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Retroviruses & HIV

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Retroviruses are a specialised type of virus, characterised by a unique mode of replication within the cells of their hosts. They contain a core of the nucleic acid RNA instead of the usual DNA. Unlike other RNA viruses, retroviruses replicate as DNA rather than RNA genomes inside their hosts by means of the enzyme, reverse transcriptase. Human Immunodeficiency Virus (HIV) is a retrovirus and upon infection, results in Acquired Immune Deficiency Syndrome (AIDS). ...read more.


In order to inject its genetic information into the host cell, the HIV must bind its envelope glycoprotein gp120 to molecules on the surface of the cell. Only cells that carry the appropriate molecules are susceptible to infection by HIV. Scientists have found that a molecule called CD4, which is found particularly on certain T-lymphocytes was the pirmary binding site but other co-receptors have since been discovered. ...read more.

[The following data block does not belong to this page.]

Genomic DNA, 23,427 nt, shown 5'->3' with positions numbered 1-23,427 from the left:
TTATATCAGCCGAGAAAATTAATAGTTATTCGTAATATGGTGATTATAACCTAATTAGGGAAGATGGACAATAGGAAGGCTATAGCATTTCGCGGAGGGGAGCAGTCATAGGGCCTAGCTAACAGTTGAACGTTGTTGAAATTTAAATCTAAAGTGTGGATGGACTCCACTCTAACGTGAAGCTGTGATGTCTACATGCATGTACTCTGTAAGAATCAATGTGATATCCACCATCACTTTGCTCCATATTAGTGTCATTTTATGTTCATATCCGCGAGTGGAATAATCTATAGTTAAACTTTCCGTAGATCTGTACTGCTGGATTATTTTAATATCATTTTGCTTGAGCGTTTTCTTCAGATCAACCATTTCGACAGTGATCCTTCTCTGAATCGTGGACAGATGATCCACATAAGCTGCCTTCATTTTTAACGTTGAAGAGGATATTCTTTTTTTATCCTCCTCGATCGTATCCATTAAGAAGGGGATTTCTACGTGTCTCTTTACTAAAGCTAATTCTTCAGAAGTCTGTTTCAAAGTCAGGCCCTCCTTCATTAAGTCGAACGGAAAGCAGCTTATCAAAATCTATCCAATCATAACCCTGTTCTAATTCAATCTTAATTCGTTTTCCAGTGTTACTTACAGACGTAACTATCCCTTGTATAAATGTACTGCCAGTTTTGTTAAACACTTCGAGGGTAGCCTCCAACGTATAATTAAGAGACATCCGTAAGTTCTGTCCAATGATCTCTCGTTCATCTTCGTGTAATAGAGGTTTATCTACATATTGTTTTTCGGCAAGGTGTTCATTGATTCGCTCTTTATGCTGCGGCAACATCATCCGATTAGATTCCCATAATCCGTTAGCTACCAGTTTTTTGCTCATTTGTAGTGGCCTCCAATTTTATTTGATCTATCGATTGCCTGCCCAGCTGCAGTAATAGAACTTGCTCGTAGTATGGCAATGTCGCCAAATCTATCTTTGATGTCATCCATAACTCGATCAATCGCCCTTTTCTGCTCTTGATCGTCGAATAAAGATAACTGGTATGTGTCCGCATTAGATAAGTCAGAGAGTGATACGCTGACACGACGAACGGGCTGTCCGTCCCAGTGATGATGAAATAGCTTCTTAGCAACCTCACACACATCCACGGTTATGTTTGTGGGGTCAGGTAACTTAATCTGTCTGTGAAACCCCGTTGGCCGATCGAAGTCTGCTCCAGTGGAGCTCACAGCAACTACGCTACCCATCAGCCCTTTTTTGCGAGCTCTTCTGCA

The viral DNA enters the nucleus of the cell and is integrated into the cellular DNA. Normal cellular processes transcribe the integrated DNA into new virion RNA and viral messenger RNA, and translate the viral messenger RNA into new viral proteins. The proteins and the virion RNA are assembled into a new viral nucleoid, which buds off from the T-lymphocyte, taking a piece of the host cell's membrane for its envelope. Matthew Bonser ...read more.

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